"Nowadays in the UFC, every fight is tough. Yes there are a few fighters who are coming away with quick victories, but those don’t come by too often. Most of the fights are grueling, they’re tough, and I’m expecting another one.”
They were the kind of fights that cut years off a career, grueling battles that took Krzysztof Soszynski and Stephan Bonnar to places where only the most mentally and physically strong can bear to stand for more than a moment or two.
But when the two light heavyweights finished up a two fight series that began in Sydney, Australia in February and ended in Las Vegas in July, Bonnar stood tall, hands on his waist, staring out at a cheering crowd, and Soszynski, despite losing the second of the two fights, simply took a breath as if to say, ‘man, let’s do it again.’
“It was very special for me,” said Soszynski, who won the first bout with Bonnar via third round TKO before being halted in the second round of the rematch. “I’ve always wanted to be in a fight like that and to have the chance to be in them back-to-back with Stephan Bonnar was amazing. It definitely put my name up there with some of the tougher fighters who are able to just grind and keep coming and keep throwing without stopping, and that’s what I want to be known for. I want to be known as an exciting, action packed fighter who puts it on the line every time.”
Soszynski then stops for a second, and almost chuckles as he utters his next line.
“And I have a feeling that those kinds of wars aren’t over yet for me.”
That realization would be enough for us civilians to run for the hills, but fighter like Soszynski live for moments like these. When you have a fight like that, no one can take it away from you, and when you’re 75 years old and sitting in your rocking chair, you can smile knowing that for one night, two nights, or even more nights than that, you showed the world what it was like to be a fighter, and even better, you lived it. The saying is as old as sport itself and it has its number of variations, but when it comes down it, scars heal, but glory is forever. And even though knocking out your opponent in a minute is impressive in and of itself, a war is what builds your own personal legend.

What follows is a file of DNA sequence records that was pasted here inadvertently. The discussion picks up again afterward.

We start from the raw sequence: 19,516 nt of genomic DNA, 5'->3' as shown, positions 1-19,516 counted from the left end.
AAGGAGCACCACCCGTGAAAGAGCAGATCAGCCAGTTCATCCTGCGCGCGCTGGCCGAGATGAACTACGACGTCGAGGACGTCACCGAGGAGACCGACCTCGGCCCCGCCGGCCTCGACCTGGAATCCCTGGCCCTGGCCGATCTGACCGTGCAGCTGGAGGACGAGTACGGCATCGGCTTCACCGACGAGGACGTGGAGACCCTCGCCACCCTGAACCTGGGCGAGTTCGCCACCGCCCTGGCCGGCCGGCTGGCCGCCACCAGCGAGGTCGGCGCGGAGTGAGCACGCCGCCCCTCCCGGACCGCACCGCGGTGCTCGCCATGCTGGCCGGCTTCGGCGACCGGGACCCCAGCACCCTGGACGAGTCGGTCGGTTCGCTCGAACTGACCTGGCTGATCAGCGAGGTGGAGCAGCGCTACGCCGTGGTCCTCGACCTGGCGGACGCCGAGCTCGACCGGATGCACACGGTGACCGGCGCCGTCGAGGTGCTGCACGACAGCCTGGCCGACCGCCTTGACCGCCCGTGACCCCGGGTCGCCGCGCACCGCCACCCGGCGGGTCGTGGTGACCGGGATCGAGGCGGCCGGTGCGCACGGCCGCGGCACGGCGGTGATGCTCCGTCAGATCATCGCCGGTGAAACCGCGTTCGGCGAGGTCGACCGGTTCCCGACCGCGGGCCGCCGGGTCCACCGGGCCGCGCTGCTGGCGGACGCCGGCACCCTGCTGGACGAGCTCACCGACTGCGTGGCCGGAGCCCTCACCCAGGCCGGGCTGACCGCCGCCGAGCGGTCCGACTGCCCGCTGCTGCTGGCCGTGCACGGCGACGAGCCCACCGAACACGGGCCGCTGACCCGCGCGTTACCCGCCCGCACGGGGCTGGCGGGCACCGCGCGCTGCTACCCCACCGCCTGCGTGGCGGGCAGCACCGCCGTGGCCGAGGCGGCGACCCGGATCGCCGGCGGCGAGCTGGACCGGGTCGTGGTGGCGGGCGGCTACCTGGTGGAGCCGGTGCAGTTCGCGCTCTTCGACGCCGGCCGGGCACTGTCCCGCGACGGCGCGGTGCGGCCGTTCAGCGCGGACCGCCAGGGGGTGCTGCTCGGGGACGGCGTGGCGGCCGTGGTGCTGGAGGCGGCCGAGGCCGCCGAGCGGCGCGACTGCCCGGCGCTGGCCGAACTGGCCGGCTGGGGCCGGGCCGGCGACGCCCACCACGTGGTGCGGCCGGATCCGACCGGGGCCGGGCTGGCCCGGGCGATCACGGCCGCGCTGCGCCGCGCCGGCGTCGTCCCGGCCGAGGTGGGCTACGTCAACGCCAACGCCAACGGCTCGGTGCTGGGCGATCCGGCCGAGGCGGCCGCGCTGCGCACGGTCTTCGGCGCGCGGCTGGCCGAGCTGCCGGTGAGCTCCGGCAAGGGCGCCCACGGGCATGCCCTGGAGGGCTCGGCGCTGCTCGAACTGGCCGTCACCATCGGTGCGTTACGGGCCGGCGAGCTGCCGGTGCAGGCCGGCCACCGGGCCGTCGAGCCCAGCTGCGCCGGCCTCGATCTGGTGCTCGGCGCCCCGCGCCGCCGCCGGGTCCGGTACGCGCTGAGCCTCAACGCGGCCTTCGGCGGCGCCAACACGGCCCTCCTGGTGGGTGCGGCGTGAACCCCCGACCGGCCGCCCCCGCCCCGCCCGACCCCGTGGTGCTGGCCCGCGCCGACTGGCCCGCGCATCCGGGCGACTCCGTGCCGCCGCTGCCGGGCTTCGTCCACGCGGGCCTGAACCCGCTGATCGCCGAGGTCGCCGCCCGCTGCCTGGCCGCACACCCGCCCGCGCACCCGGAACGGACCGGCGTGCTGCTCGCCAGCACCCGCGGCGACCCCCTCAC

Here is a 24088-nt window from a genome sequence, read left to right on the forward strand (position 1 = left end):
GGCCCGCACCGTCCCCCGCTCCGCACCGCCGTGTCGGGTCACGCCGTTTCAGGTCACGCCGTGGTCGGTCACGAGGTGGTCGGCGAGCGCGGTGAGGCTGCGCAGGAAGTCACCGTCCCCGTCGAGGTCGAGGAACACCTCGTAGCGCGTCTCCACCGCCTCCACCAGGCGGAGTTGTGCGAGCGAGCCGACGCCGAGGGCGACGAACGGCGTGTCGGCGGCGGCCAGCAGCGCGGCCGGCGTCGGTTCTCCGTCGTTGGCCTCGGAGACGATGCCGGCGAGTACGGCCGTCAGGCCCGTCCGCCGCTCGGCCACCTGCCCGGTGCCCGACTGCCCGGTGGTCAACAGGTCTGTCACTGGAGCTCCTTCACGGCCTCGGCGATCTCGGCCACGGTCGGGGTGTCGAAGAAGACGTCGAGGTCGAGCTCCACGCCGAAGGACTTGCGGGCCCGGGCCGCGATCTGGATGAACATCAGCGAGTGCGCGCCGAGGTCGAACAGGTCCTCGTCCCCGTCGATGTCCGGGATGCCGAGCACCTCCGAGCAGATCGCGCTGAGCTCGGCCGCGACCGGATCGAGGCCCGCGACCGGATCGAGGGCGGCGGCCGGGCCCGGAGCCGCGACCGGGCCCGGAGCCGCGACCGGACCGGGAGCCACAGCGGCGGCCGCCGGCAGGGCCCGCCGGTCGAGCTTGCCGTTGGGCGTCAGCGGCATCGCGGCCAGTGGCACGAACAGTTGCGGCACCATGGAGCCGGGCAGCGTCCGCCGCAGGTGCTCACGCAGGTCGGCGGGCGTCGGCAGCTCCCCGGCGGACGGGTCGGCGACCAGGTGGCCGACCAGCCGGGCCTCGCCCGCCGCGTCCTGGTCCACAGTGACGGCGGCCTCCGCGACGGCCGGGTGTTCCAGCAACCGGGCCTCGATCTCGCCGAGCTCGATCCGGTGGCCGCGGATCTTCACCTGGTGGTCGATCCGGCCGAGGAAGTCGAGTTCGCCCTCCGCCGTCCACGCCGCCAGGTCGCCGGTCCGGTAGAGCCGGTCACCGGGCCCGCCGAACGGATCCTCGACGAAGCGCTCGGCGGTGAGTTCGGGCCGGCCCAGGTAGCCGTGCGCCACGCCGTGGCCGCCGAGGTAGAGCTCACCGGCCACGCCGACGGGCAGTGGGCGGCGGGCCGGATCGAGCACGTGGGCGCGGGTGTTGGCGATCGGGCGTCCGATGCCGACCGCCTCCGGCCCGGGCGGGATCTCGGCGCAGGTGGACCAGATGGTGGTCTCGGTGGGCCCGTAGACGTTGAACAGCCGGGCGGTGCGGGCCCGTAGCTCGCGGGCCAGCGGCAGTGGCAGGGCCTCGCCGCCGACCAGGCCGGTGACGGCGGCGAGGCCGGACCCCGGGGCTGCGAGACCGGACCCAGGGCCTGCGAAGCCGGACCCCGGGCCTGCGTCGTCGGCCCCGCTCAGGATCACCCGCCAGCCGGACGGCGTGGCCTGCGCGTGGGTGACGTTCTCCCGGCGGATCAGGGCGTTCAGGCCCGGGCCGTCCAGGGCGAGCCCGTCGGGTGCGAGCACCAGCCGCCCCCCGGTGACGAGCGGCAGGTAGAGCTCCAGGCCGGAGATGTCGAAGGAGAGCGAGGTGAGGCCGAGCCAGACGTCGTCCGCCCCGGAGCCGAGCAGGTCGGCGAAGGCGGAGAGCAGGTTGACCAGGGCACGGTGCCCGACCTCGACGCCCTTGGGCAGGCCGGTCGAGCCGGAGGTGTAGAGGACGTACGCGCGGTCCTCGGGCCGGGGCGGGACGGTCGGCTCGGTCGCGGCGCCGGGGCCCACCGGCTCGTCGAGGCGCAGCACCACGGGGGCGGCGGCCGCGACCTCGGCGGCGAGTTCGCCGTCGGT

“Don’t get me wrong, it would be great if a fight can happen and 30 seconds later you’ve finished your opponent, there are no bruises, no cuts, and everything is good,” said Soszynski. “But nowadays in the UFC, every fight is tough. Yes there are a few fighters who are coming away with quick victories, but those don’t come by too often. Most of the fights are grueling, they’re tough, and I’m expecting another one.”
Soszynski’s next potential slugfest comes this Saturday night in Oberhausen, Germany, when he steps into the Octagon against Croatia’s Goran Reljic. It’s a classic ‘must win’ situation for Reljic, who returns to the light heavyweight division after losing two in a row at 185 pounds, and Soszynski knows that his opponent will be going for broke in order to get back in the win column.
“With Goran Reljic and watching his last few fights, and on top of that him being 0-2 in his last two, he doesn’t want to get to 0-3 and maybe get released by the UFC,” said Soszynski. “So I have a feeling he’s gonna be going in there and pulling out all the stops, throwing everything he can at me, and I think it’s gonna be one of those fights again where he’s bloodied, I’m bloodied, he’s bruised, I’m bruised, but at least we’re hugging and shaking hands at the end of the fight and congratulating each other on a great fight. That’s what I think is gonna happen, that’s what I’m looking forward to, and I don’t think it’s gonna be an easy fight by any means.”